Unless you're a solo entrepreneur, you probably didn't build your business on your own. Nope, I'm not referring to President Barack Obama's incendiary remarks that recently ruffled some feathers in the small-business community. I'm talking about employees.
If you dream of building another Google or Patagonia one day, you'd do well to not only accept input from employees but actively seek it. Creativity doesn't just happen. If you're ready to really embrace the kind of culture where creativity and innovation may thrive, here's how to get started.
1. Leave space. This goes for both physical space and time. Have meeting spots available for people to congregate informally. Include white boards or even computerized boards so that ideas can be written down. Even flip charts will help. Make sure your team has some free time to think and come up with new ideas. If their work keeps them too busy when do you expect them to be creative?
2. Encourage risk. Creativity is about trying something different and experimenting. If your employees are afraid to move left of center, you won't get anything but the status quo. Think about rewarding those who take chances, even if their ideas don't succeed. Let your team know that thinking creatively will make the company better.
3. Talk the talk. At your staff meetings, introduce examples of people and organizations that take chances. Recognize unusual approaches, and don't settle for the first solution to a problem. Have your team brainstorm around decisions, and work cooperatively toward a good choice. Leave options open for your team to step up with new ideas.
4. Walk the walk. Are you letting your creative side show through? What new things have you tried lately? Have you shared your unusual perspectives with your team and asked for their insights? Do you reward creativity in others? If not, start now.
5. Bring in creativity enhancers. This is a grown-up way of saying have toys in the workplace. Crayons, paints, odd little plastic frogs and snakes, Slinkys, paddle balls and whatever else looks fun and interesting. Scatter these across desks and on top of file cabinets. Put a Ping-Pong or foosball table in the cafeteria. Playing wakes up the creativity inside all of us. After all, when we were kids we were naturally creative. Toys will shake that old perspective out of mental mothballs and back to the surface.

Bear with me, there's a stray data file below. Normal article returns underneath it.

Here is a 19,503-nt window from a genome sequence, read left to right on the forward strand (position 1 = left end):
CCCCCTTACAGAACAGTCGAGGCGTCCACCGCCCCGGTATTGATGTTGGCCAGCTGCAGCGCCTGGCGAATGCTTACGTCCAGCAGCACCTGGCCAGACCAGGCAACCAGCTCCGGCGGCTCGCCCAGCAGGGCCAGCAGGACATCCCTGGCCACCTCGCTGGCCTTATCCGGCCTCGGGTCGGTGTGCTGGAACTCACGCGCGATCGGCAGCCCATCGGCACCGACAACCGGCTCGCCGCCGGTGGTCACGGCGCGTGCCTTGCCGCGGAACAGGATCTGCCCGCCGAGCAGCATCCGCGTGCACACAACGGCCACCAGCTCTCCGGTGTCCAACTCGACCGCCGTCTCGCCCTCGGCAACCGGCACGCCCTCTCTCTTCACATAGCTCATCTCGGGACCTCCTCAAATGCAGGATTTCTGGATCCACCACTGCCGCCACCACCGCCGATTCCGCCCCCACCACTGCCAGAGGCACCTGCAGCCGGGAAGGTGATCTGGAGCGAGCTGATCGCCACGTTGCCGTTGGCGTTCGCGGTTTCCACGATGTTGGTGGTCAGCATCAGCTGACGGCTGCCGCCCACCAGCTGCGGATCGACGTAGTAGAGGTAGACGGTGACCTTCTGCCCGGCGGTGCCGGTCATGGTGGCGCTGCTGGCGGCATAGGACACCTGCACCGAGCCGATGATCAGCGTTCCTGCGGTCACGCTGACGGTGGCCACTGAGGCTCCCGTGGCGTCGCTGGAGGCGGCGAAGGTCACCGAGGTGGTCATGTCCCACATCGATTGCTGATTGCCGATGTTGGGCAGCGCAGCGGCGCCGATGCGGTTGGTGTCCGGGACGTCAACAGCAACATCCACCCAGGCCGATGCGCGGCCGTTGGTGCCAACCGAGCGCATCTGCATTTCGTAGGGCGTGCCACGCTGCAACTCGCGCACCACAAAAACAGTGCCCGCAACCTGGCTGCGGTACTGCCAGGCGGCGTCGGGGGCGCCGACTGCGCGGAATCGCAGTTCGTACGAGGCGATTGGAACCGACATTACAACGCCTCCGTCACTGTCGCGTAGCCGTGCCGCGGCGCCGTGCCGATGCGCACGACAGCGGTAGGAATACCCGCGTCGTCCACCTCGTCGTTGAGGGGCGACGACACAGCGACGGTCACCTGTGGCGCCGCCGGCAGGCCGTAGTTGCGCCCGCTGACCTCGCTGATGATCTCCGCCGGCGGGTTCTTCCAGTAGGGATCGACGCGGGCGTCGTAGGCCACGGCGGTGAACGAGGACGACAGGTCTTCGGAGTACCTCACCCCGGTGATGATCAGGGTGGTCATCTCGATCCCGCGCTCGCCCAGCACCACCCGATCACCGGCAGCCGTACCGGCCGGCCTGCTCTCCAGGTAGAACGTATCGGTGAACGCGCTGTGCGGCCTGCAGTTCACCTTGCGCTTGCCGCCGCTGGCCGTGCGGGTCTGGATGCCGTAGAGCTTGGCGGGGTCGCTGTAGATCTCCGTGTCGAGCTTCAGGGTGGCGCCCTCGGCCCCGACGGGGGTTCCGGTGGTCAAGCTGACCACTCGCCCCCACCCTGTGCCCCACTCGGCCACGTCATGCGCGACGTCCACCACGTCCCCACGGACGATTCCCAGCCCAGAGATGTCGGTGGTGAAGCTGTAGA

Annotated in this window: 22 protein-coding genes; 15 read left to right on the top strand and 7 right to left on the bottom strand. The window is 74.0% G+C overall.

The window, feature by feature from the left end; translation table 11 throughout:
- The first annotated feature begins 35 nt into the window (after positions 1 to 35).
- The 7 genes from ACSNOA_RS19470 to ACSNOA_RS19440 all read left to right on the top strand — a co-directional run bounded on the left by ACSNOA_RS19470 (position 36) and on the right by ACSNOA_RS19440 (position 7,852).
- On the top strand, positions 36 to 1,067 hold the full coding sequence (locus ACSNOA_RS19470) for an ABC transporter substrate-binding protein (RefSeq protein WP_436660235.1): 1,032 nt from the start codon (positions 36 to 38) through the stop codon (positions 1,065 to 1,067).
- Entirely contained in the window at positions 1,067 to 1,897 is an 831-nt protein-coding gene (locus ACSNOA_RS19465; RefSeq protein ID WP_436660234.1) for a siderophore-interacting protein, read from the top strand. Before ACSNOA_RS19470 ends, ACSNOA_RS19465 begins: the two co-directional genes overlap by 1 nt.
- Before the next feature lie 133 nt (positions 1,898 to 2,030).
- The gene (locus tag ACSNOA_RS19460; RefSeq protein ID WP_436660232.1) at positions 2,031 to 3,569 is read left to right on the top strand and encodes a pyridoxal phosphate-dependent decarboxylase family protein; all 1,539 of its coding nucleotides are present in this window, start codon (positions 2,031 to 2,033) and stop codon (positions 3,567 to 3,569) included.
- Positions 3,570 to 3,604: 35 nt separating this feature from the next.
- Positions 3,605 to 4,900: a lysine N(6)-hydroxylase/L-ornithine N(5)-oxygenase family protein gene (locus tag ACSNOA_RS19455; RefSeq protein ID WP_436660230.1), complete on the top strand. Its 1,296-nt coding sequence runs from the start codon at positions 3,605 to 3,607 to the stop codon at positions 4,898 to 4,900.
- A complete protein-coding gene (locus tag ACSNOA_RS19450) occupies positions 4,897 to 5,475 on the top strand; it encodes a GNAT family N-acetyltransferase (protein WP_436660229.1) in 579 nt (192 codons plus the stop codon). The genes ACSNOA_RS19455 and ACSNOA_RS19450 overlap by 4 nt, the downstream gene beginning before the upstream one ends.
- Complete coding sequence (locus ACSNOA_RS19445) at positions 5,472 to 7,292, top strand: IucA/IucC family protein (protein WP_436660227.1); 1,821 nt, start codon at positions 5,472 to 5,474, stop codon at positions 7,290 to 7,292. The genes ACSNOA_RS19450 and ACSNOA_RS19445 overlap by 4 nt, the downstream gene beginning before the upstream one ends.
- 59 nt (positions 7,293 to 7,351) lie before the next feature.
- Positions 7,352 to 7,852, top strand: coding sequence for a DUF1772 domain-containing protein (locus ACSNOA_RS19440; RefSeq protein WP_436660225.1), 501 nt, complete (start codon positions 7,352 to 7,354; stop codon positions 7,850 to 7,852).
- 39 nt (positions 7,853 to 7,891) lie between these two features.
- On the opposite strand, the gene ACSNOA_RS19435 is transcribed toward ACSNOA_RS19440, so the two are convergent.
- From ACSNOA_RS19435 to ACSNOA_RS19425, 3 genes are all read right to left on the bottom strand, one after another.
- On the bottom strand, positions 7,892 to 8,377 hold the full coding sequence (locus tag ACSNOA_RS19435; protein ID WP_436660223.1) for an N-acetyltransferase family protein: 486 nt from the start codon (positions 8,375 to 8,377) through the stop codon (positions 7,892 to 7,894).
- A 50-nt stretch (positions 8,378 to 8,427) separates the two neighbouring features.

6. Think outside your industry. Some of the most creative solutions come from adapting ideas from one industry to another. Subscribe to magazines from other fields, encourage team members to check out Neatarama, subscribe to Brain Pickings or look out for other sources of unusual information. The process will help expand employees' minds and add new thinking to your environment.
7. Assign crazy. You may need to jump-start the creativity process through unusual nonwork projects. Think about buying tickets to a circus, festival or some other event. Have your team attend and return with at least one idea that could apply to your business. Bring in artwork or a poem and have everyone comment on what they think. Host a chocolate or cheese or other type of tasting and encourage everyone to describe the flavors in nontraditional ways.
8. Set boundaries. Creative can quickly move to crazy if people don't know where the lines are. Be sure to stay focused on goals and performance expectations -- those don't leave when creativity arrives.
9. Be patient. Apple wasn't built in a day and your team won't move from mundane to exciting in a few weeks or even months. Once everyone understands that business as usual is now business unusual, people will either join in or select out. This will leave you with room for adding more creativity with your new hires.
How do you support creativity at your business? Let us know in the comments section.
The author is an Entrepreneur contributor. The opinions expressed are those of the writer.
Matthew Toren is a serial entrepreneur, mentor, investor and co-founder of YoungEntrepreneur.com. He is co-author, with his brother Adam, of Kidpreneurs and Small Business, BIG Vision: Lessons on How to Dominate Your Market from Self-Made Entrepreneurs Who Did it Right (Wiley). He's based in Vancouver, B.C.